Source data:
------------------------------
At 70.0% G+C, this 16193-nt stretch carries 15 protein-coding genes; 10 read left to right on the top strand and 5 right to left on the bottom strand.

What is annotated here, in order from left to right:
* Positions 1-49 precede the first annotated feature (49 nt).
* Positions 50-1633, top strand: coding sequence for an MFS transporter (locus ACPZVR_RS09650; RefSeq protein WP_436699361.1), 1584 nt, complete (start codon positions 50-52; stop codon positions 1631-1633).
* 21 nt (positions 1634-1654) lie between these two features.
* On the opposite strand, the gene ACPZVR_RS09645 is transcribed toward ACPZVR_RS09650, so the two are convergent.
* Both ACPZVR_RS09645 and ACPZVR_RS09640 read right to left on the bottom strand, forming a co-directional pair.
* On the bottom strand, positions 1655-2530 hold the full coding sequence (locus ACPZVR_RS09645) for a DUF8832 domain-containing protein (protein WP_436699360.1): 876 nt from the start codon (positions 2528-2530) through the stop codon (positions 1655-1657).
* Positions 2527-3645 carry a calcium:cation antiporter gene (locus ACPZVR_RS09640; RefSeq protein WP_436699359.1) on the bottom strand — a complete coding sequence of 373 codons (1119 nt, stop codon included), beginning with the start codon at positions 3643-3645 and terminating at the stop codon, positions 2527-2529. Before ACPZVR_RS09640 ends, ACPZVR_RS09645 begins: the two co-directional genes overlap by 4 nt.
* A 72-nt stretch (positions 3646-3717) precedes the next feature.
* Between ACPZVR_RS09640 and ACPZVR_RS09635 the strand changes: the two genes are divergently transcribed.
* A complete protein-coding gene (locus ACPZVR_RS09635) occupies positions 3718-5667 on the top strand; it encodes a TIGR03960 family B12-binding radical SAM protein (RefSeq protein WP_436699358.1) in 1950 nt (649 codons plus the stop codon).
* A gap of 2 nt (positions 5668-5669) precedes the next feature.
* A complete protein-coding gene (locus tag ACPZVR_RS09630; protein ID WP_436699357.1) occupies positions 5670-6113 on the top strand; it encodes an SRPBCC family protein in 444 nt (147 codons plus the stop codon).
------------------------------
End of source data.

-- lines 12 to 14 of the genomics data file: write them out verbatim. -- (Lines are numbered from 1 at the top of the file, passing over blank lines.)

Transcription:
* A complete protein-coding gene (locus ACPZVR_RS09635) occupies positions 3718-5667 on the top strand; it encodes a TIGR03960 family B12-binding radical SAM protein (RefSeq protein WP_436699358.1) in 1950 nt (649 codons plus the stop codon).
* A gap of 2 nt (positions 5668-5669) precedes the next feature.
* A complete protein-coding gene (locus tag ACPZVR_RS09630; protein ID WP_436699357.1) occupies positions 5670-6113 on the top strand; it encodes an SRPBCC family protein in 444 nt (147 codons plus the stop codon).